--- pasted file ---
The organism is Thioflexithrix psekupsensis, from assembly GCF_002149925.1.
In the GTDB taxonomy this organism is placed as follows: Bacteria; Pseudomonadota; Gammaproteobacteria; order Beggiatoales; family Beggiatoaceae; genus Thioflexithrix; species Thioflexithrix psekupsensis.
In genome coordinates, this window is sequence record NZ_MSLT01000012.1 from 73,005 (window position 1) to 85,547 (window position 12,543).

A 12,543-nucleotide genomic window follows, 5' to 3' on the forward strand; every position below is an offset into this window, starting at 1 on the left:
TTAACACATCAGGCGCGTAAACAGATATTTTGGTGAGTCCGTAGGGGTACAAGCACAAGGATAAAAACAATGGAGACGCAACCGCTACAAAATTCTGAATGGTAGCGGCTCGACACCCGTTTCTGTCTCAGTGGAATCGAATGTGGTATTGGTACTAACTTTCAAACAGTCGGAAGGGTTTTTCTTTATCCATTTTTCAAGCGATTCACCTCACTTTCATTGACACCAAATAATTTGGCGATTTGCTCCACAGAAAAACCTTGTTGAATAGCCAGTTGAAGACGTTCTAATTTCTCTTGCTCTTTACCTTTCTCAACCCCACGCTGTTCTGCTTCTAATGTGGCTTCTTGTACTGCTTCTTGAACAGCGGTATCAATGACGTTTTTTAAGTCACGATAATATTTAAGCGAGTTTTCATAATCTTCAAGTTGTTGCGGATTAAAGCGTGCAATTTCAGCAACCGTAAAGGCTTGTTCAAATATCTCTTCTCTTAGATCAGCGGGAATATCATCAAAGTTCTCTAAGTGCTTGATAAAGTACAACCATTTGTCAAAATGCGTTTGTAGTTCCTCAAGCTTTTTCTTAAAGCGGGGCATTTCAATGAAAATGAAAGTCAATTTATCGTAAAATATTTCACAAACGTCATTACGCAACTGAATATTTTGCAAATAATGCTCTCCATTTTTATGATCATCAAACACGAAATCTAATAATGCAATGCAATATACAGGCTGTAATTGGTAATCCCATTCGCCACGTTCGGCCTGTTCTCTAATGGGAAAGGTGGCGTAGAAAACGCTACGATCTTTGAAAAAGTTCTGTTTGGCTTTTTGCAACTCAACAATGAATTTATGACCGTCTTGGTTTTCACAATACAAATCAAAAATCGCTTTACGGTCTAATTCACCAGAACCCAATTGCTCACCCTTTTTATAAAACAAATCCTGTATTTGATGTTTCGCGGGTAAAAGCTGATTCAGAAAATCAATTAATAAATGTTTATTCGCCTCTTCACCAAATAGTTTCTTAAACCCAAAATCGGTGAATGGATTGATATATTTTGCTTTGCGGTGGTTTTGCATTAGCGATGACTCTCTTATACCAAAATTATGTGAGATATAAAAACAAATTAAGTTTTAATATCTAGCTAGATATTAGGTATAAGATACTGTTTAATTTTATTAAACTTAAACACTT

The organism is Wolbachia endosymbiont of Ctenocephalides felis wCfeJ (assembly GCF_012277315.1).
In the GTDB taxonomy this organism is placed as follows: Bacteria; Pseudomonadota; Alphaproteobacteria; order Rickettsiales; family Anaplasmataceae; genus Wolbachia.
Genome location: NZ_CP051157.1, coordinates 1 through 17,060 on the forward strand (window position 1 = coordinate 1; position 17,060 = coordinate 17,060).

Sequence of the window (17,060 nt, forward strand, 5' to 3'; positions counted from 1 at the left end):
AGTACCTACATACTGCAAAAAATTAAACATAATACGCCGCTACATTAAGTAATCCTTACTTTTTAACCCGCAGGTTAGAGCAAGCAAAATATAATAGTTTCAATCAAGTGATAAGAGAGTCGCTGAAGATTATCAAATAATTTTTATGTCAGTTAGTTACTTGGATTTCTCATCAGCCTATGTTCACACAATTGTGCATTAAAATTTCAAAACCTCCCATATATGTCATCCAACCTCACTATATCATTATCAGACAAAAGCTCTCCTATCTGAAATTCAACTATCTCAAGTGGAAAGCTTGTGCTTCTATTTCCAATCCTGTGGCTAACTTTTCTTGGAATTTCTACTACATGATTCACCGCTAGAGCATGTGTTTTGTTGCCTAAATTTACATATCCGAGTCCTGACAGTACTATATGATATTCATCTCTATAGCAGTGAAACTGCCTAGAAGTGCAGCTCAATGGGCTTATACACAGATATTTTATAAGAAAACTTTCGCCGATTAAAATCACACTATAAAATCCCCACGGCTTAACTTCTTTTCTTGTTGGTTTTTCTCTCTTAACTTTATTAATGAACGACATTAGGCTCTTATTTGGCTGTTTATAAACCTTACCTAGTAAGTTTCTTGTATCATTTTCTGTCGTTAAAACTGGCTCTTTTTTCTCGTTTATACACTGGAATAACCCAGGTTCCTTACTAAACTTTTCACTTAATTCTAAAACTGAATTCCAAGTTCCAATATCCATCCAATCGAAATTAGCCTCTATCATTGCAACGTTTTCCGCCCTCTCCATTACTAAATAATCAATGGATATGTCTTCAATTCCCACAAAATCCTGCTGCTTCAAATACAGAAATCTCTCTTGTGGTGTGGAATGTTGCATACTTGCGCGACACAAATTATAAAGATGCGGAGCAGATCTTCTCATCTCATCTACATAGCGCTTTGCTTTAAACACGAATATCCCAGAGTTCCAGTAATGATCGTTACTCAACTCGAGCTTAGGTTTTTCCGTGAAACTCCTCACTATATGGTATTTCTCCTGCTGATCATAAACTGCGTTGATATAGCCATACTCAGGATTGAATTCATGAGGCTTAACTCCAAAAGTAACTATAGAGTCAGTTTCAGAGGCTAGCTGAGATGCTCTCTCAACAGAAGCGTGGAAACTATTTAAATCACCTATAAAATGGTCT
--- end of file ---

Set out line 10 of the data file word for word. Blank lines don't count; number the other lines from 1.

AGTACCTACATACTGCAAAAAATTAAACATAATACGCCGCTACATTAAGTAATCCTTACTTTTTAACCCGCAGGTTAGAGCAAGCAAAATATAATAGTTTCAATCAAGTGATAAGAGAGTCGCTGAAGATTATCAAATAATTTTTATGTCAGTTAGTTACTTGGATTTCTCATCAGCCTATGTTCACACAATTGTGCATTAAAATTTCAAAACCTCCCATATATGTCATCCAACCTCACTATATCATTATCAGACAAAAGCTCTCCTATCTGAAATTCAACTATCTCAAGTGGAAAGCTTGTGCTTCTATTTCCAATCCTGTGGCTAACTTTTCTTGGAATTTCTACTACATGATTCACCGCTAGAGCATGTGTTTTGTTGCCTAAATTTACATATCCGAGTCCTGACAGTACTATATGATATTCATCTCTATAGCAGTGAAACTGCCTAGAAGTGCAGCTCAATGGGCTTATACACAGATATTTTATAAGAAAACTTTCGCCGATTAAAATCACACTATAAAATCCCCACGGCTTAACTTCTTTTCTTGTTGGTTTTTCTCTCTTAACTTTATTAATGAACGACATTAGGCTCTTATTTGGCTGTTTATAAACCTTACCTAGTAAGTTTCTTGTATCATTTTCTGTCGTTAAAACTGGCTCTTTTTTCTCGTTTATACACTGGAATAACCCAGGTTCCTTACTAAACTTTTCACTTAATTCTAAAACTGAATTCCAAGTTCCAATATCCATCCAATCGAAATTAGCCTCTATCATTGCAACGTTTTCCGCCCTCTCCATTACTAAATAATCAATGGATATGTCTTCAATTCCCACAAAATCCTGCTGCTTCAAATACAGAAATCTCTCTTGTGGTGTGGAATGTTGCATACTTGCGCGACACAAATTATAAAGATGCGGAGCAGATCTTCTCATCTCATCTACATAGCGCTTTGCTTTAAACACGAATATCCCAGAGTTCCAGTAATGATCGTTACTCAACTCGAGCTTAGGTTTTTCCGTGAAACTCCTCACTATATGGTATTTCTCCTGCTGATCATAAACTGCGTTGATATAGCCATACTCAGGATTGAATTCATGAGGCTTAACTCCAAAAGTAACTATAGAGTCAGTTTCAGAGGCTAGCTGAGATGCTCTCTCAACAGAAGCGTGGAAACTATTTAAATCACCTATAAAATGGTCT